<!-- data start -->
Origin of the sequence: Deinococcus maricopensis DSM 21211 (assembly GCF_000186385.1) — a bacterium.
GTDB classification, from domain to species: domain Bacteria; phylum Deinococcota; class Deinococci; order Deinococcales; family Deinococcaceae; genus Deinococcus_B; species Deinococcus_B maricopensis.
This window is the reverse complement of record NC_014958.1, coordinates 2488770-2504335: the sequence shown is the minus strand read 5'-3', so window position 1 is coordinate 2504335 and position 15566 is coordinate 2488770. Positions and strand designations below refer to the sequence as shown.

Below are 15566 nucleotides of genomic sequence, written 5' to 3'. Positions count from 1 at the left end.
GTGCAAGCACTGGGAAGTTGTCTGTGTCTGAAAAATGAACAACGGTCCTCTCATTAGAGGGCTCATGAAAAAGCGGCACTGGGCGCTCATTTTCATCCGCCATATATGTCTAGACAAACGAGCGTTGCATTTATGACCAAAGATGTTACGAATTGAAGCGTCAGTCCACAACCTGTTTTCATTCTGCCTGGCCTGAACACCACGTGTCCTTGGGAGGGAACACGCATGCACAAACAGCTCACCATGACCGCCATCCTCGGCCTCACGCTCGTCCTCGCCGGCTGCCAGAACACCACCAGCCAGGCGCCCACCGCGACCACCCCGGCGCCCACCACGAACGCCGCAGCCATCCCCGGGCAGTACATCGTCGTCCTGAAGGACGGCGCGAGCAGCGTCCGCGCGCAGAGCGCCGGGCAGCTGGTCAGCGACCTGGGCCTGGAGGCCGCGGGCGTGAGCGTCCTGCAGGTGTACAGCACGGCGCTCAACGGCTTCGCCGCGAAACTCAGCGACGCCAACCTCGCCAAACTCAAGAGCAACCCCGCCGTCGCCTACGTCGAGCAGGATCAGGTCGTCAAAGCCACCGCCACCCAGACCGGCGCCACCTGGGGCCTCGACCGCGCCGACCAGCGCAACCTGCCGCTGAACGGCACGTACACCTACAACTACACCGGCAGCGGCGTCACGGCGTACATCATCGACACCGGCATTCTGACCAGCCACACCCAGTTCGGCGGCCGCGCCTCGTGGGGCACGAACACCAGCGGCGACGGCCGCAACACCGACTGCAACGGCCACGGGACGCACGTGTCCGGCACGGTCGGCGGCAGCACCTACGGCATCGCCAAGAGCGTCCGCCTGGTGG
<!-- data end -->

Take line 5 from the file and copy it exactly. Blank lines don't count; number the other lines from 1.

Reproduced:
GTGCAAGCACTGGGAAGTTGTCTGTGTCTGAAAAATGAACAACGGTCCTCTCATTAGAGGGCTCATGAAAAAGCGGCACTGGGCGCTCATTTTCATCCGCCATATATGTCTAGACAAACGAGCGTTGCATTTATGACCAAAGATGTTACGAATTGAAGCGTCAGTCCACAACCTGTTTTCATTCTGCCTGGCCTGAACACCACGTGTCCTTGGGAGGGAACACGCATGCACAAACAGCTCACCATGACCGCCATCCTCGGCCTCACGCTCGTCCTCGCCGGCTGCCAGAACACCACCAGCCAGGCGCCCACCGCGACCACCCCGGCGCCCACCACGAACGCCGCAGCCATCCCCGGGCAGTACATCGTCGTCCTGAAGGACGGCGCGAGCAGCGTCCGCGCGCAGAGCGCCGGGCAGCTGGTCAGCGACCTGGGCCTGGAGGCCGCGGGCGTGAGCGTCCTGCAGGTGTACAGCACGGCGCTCAACGGCTTCGCCGCGAAACTCAGCGACGCCAACCTCGCCAAACTCAAGAGCAACCCCGCCGTCGCCTACGTCGAGCAGGATCAGGTCGTCAAAGCCACCGCCACCCAGACCGGCGCCACCTGGGGCCTCGACCGCGCCGACCAGCGCAACCTGCCGCTGAACGGCACGTACACCTACAACTACACCGGCAGCGGCGTCACGGCGTACATCATCGACACCGGCATTCTGACCAGCCACACCCAGTTCGGCGGCCGCGCCTCGTGGGGCACGAACACCAGCGGCGACGGCCGCAACACCGACTGCAACGGCCACGGGACGCACGTGTCCGGCACGGTCGGCGGCAGCACCTACGGCATCGCCAAGAGCGTCCGCCTGGTGG